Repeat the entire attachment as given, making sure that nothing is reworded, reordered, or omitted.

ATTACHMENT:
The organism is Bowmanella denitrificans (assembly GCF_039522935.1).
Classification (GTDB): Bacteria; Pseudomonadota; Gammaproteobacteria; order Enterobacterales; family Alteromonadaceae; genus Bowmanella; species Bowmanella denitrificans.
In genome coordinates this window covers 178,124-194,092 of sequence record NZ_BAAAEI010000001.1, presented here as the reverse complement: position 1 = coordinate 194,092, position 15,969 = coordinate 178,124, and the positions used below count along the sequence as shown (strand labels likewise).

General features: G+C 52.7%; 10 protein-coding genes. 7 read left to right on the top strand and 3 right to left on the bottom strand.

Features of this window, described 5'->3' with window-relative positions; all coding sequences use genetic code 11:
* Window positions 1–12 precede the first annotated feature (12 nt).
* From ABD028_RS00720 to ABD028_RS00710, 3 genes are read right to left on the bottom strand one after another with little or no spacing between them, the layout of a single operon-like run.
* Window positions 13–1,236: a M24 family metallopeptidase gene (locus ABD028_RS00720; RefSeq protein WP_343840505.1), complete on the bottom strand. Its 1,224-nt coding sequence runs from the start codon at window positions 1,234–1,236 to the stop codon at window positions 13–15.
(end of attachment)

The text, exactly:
The organism is Bowmanella denitrificans (assembly GCF_039522935.1).
Classification (GTDB): Bacteria; Pseudomonadota; Gammaproteobacteria; order Enterobacterales; family Alteromonadaceae; genus Bowmanella; species Bowmanella denitrificans.
In genome coordinates this window covers 178,124-194,092 of sequence record NZ_BAAAEI010000001.1, presented here as the reverse complement: position 1 = coordinate 194,092, position 15,969 = coordinate 178,124, and the positions used below count along the sequence as shown (strand labels likewise).

General features: G+C 52.7%; 10 protein-coding genes. 7 read left to right on the top strand and 3 right to left on the bottom strand.

Features of this window, described 5'->3' with window-relative positions; all coding sequences use genetic code 11:
* Window positions 1–12 precede the first annotated feature (12 nt).
* From ABD028_RS00720 to ABD028_RS00710, 3 genes are read right to left on the bottom strand one after another with little or no spacing between them, the layout of a single operon-like run.
* Window positions 13–1,236: a M24 family metallopeptidase gene (locus ABD028_RS00720; RefSeq protein WP_343840505.1), complete on the bottom strand. Its 1,224-nt coding sequence runs from the start codon at window positions 1,234–1,236 to the stop codon at window positions 13–15.